My grandfather, William B. Thompson (1908-1984), who ran the construction accounting division of Merritt-Chapman & Scott, knew something was wrong. He would laboriously prepare bids for big public works projects, working late with his trusty 13-column green notepad and Dixon Ticonderoga pencils. Then the company wouldn’t pull the trigger to bid work that he estimated to be highly profitable.
In 1960, he went to company executives, including Louis Wolfson, who had taken over the company in a proxy battle in 1951, to ask what was up.
“I’ve designed bids for you for several very profitable jobs and you’ve turned them down,” Thompson said, according to his son Tony. “Quite frankly, I’m not sure that you need me to be working for you any more. And they said, Well, as a matter of fact you can resign. They weren’t interested in the jobs; they wanted to milk the company.”
Leaving Merritt-Chapman turned out to be a good thing because Wolfson, one of the first corporate raiders in the United States, and his fellow officers were indicted several years later for stock fraud and perjury. But before we get to that story, how did Pop Thompson, who was as honest as the day is long, living his entire life by the Golden Rule, get involved with these guys?
After WWII, Thompson and his friend Alexander Rittmaster established a New York City investment advisory firm, Thompson & Rittmaster. Thompson had been a statistician at Bache & Co and before that a partner with Filor, Bullard and Smyth. Rittmaster had worked at Hirsh & Co. as a broker and later as an accountant at David Goodkind & Co.
The partners quickly got involved in several high-profile investment ventures, including Colts Patent Fire Arms Manufacturing and the Kalamazoo Stove and Furnace Company. Sometimes the advisers just consulted. Other times their work ended in bitter proxy disputes, as was the case with Kalamazoo. By 1949, one of the firm’s “special cases” was the Merritt-Chapman & Scott Corporation, which had been established in 1860 to salvage wrecked sea vessels and later expanded into the derrick and construction business.
When a large block of Merritt stock became available, Rittmaster contacted Wolfson, who bought it. A proxy contest developed almost immediately. It ended with Wolfson and his brothers acquiring full control. Wolfson was named chairman in 1951. Thompson was elected as a director. Rittmaster became a director two years later, managing all the company’s divisions.
Under Wolfson, with a strong assist from Rittmaster, Merritt-Chapman in 1953 began acquiring other companies, mostly with stock, doubling its outstanding shares by 1959. Wolfson used Merritt-Chapman as a base to acquire 17 corporations worth $240 million. The acquisitions dealt in wide swath of businesses — steel manufacturing, lending, chemicals, paints — some far afield of the company’s core salvage and construction business. He is credited with creating the first modern conglomerate. The company reached as high as 210 on the Fortune 500 list.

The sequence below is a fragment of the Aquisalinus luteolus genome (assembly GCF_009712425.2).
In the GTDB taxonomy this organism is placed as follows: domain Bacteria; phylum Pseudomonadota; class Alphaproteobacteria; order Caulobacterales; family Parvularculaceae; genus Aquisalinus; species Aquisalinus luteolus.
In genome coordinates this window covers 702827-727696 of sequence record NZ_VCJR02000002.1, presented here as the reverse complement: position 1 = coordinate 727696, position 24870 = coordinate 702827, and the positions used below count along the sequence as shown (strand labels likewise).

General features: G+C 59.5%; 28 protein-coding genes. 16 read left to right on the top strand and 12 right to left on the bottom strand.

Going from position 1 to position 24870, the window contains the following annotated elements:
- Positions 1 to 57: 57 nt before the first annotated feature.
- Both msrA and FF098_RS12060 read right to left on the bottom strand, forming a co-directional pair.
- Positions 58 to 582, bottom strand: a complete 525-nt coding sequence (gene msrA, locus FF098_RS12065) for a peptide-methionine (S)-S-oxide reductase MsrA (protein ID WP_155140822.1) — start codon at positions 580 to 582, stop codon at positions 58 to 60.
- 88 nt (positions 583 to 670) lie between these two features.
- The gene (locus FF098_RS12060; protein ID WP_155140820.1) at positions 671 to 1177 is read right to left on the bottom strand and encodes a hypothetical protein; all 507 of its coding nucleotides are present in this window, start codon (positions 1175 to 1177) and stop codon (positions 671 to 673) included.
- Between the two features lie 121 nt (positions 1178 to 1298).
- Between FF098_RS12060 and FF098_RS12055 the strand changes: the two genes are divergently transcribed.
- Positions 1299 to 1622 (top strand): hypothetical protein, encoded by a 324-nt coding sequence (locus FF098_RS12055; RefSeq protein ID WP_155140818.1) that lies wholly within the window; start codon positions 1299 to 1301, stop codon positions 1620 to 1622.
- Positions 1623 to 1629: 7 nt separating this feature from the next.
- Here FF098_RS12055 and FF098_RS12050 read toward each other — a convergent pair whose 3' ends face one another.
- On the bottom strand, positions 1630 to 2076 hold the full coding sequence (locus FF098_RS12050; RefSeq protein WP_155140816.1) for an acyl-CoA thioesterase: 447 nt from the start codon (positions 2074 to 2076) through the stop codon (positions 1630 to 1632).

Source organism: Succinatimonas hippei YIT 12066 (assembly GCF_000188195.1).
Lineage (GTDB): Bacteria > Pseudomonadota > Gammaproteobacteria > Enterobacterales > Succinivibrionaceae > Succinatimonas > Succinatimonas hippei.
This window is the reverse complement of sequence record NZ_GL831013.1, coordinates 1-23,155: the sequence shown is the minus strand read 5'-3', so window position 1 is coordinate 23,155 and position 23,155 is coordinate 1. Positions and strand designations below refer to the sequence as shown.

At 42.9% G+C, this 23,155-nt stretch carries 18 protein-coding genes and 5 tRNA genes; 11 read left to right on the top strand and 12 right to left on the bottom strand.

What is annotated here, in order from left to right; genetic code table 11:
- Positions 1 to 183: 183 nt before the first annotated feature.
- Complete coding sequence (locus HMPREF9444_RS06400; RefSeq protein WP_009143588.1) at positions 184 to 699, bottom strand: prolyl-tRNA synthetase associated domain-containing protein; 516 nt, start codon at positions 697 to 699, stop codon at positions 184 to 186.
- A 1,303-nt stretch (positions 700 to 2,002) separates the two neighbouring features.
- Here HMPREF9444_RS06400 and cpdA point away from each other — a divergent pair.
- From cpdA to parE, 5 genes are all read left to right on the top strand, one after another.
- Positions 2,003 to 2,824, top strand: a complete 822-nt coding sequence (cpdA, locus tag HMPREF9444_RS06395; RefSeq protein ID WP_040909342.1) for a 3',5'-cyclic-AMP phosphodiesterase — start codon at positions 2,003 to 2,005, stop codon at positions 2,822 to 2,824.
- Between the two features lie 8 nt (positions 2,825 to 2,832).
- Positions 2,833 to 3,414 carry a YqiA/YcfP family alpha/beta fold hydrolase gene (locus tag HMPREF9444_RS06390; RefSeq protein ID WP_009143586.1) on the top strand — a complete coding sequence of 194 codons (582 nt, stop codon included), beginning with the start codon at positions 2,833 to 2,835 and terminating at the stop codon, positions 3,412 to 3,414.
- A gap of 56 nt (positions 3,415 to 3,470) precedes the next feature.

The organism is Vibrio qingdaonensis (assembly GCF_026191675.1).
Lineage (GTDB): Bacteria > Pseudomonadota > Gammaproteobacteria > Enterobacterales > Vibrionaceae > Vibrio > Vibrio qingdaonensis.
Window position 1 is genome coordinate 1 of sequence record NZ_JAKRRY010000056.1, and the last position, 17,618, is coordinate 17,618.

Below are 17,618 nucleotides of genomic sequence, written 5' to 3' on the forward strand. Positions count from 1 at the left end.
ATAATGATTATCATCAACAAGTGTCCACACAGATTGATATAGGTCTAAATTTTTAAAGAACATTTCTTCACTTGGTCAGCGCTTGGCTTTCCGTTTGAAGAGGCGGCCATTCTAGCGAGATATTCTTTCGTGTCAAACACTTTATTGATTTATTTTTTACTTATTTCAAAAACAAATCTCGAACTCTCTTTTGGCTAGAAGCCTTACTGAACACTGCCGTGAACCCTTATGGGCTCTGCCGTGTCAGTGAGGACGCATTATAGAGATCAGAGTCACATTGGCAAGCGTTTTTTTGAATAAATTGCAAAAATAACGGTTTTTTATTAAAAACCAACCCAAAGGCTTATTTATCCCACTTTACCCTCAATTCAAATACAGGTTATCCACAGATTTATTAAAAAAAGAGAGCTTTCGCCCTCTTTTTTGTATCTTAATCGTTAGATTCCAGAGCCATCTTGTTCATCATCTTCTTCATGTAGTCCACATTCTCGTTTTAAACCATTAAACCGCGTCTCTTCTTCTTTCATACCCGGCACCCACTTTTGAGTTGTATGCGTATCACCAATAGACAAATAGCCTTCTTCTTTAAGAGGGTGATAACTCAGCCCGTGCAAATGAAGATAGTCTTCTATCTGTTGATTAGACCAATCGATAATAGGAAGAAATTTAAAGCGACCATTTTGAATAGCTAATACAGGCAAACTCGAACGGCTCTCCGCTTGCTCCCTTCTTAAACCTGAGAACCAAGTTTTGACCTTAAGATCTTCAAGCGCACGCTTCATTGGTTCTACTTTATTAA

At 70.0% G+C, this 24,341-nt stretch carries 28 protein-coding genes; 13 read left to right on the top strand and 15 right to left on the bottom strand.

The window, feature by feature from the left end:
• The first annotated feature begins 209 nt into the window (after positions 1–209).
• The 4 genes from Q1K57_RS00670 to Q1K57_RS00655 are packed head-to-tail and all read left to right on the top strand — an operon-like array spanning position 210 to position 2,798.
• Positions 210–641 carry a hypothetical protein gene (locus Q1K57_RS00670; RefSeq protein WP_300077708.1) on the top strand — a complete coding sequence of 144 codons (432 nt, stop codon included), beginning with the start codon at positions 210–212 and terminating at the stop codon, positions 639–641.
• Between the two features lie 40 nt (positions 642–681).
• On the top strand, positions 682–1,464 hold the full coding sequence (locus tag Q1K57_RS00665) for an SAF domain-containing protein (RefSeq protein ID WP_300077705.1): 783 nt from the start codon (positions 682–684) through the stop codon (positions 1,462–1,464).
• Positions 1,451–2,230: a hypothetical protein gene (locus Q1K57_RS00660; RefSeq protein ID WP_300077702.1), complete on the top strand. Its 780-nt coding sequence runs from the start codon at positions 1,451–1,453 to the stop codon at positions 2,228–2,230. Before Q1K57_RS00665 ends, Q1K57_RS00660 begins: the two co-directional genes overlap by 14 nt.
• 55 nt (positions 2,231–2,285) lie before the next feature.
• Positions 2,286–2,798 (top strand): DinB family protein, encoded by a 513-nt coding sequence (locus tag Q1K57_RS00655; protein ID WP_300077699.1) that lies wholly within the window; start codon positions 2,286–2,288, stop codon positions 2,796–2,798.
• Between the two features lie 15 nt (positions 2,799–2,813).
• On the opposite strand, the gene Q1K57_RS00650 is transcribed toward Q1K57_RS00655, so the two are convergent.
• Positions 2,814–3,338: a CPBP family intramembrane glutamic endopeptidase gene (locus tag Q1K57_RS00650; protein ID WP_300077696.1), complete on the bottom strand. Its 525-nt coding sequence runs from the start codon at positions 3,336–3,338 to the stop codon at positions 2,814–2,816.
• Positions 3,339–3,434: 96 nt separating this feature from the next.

Predictably, some acquisitions didn’t pan out. Wolfson’s purchase of the money-losing New York Shipbuilding Corporation, for instance, cut into profits and dividends. To stem the red ink, Wolfson started selling off assets — the paint company, a small steel mill, the company’s formerly profitable derrick division, and a small shipyard. Or maybe that was the strategy all along — hold the companies for a while, whittle expenses to the core, and then sell at a high multiple.
During the early 1950s, when my grandfather was running the salvage and inland salvage division, Merritt also took on some huge construction projects — dams, power plants, and sections of the Mackinac and Throgs Neck bridges. Its stock price was hammered as a result and the company was forced to borrow from lenders. Loan covenants prevented the proceeds from being used to buy stock.
My grandfather moved over to the construction division in 1956 to try to fix the mess. He separated the parent holding company from construction, derrick, and salvage activities, which accounted nearly all of the parent company’s direct activities. He took the title of Construction Treasurer, imposing financial controls.
But the company’s stock was still suffering by 1961. Wolfson and company devised a plan to buy back their stock, circumventing the requirements imposed by lenders. Joseph Kosow, a Boston financier who had sold Congress Management Corporation to Merritt-Chapman in 1962, and two conspirators bought 870,000 shares of Merritt-Chapman between December 1961 and June 1964 for roughly $10.5 million, or about $12 per share.